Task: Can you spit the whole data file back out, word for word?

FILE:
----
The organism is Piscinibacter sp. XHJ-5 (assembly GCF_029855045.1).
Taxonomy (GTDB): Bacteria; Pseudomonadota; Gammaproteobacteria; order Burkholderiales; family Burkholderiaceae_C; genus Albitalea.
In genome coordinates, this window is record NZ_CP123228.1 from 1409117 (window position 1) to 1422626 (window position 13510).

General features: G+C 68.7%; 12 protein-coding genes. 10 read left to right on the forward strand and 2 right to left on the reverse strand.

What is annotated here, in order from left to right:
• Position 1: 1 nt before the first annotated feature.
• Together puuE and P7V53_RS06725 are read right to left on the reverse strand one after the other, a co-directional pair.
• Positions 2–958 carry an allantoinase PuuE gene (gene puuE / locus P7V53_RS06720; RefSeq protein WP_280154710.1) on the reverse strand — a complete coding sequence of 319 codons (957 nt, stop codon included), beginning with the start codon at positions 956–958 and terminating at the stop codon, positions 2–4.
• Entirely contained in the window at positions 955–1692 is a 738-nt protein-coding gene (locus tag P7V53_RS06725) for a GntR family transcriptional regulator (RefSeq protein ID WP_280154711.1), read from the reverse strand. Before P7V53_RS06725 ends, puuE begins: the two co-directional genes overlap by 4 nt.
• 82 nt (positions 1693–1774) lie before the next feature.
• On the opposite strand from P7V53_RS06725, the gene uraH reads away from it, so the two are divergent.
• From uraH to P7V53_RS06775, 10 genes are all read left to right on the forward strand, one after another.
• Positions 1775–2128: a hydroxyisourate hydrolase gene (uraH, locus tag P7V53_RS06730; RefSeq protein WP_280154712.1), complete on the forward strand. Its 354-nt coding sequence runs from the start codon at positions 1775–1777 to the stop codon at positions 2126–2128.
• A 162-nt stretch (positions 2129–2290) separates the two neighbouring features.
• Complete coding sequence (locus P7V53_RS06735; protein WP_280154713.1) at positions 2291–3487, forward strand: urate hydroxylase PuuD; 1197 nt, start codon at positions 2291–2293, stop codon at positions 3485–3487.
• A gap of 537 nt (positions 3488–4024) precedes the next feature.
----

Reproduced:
The organism is Piscinibacter sp. XHJ-5 (assembly GCF_029855045.1).
Taxonomy (GTDB): Bacteria; Pseudomonadota; Gammaproteobacteria; order Burkholderiales; family Burkholderiaceae_C; genus Albitalea.
In genome coordinates, this window is record NZ_CP123228.1 from 1409117 (window position 1) to 1422626 (window position 13510).

General features: G+C 68.7%; 12 protein-coding genes. 10 read left to right on the forward strand and 2 right to left on the reverse strand.

What is annotated here, in order from left to right:
• Position 1: 1 nt before the first annotated feature.
• Together puuE and P7V53_RS06725 are read right to left on the reverse strand one after the other, a co-directional pair.
• Positions 2–958 carry an allantoinase PuuE gene (gene puuE / locus P7V53_RS06720; RefSeq protein WP_280154710.1) on the reverse strand — a complete coding sequence of 319 codons (957 nt, stop codon included), beginning with the start codon at positions 956–958 and terminating at the stop codon, positions 2–4.
• Entirely contained in the window at positions 955–1692 is a 738-nt protein-coding gene (locus tag P7V53_RS06725) for a GntR family transcriptional regulator (RefSeq protein ID WP_280154711.1), read from the reverse strand. Before P7V53_RS06725 ends, puuE begins: the two co-directional genes overlap by 4 nt.
• 82 nt (positions 1693–1774) lie before the next feature.
• On the opposite strand from P7V53_RS06725, the gene uraH reads away from it, so the two are divergent.
• From uraH to P7V53_RS06775, 10 genes are all read left to right on the forward strand, one after another.
• Positions 1775–2128: a hydroxyisourate hydrolase gene (uraH, locus tag P7V53_RS06730; RefSeq protein WP_280154712.1), complete on the forward strand. Its 354-nt coding sequence runs from the start codon at positions 1775–1777 to the stop codon at positions 2126–2128.
• A 162-nt stretch (positions 2129–2290) separates the two neighbouring features.
• Complete coding sequence (locus P7V53_RS06735; protein WP_280154713.1) at positions 2291–3487, forward strand: urate hydroxylase PuuD; 1197 nt, start codon at positions 2291–2293, stop codon at positions 3485–3487.
• A gap of 537 nt (positions 3488–4024) precedes the next feature.